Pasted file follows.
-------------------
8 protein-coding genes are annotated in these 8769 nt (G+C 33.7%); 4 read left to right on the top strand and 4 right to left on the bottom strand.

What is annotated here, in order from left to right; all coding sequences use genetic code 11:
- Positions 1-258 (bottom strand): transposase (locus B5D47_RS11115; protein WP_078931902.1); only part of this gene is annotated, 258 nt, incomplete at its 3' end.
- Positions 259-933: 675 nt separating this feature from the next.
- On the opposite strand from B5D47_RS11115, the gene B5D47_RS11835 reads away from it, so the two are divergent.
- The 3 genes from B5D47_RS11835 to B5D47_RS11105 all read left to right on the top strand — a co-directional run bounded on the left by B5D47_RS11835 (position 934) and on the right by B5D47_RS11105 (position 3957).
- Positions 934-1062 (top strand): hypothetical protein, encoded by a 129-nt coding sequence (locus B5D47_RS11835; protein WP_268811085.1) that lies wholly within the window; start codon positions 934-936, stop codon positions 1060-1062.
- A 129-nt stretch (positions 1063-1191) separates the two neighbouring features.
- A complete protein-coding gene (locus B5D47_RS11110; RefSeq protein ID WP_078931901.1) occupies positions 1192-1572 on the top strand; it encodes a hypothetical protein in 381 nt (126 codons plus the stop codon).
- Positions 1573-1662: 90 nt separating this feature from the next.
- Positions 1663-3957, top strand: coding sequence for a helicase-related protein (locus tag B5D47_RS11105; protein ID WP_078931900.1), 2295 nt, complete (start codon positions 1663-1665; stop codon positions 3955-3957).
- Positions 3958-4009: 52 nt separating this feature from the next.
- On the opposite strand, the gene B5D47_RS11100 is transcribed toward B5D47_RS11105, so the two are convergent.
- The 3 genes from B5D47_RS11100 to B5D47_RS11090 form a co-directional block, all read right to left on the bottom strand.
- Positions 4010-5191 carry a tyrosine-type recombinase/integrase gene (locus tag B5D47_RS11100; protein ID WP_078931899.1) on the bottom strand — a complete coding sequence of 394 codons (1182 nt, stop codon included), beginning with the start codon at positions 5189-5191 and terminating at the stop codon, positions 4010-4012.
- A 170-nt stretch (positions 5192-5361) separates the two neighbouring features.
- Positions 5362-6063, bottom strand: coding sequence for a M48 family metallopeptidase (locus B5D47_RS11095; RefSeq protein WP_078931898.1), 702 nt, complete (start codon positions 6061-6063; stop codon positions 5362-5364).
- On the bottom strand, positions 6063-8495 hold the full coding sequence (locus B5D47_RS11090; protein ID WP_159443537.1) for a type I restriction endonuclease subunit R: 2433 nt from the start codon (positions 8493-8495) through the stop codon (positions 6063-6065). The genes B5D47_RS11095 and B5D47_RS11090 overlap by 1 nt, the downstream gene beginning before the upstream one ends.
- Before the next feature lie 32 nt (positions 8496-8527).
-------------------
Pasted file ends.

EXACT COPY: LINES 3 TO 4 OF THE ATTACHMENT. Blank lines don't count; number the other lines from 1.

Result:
- Positions 1-258 (bottom strand): transposase (locus B5D47_RS11115; protein WP_078931902.1); only part of this gene is annotated, 258 nt, incomplete at its 3' end.
- Positions 259-933: 675 nt separating this feature from the next.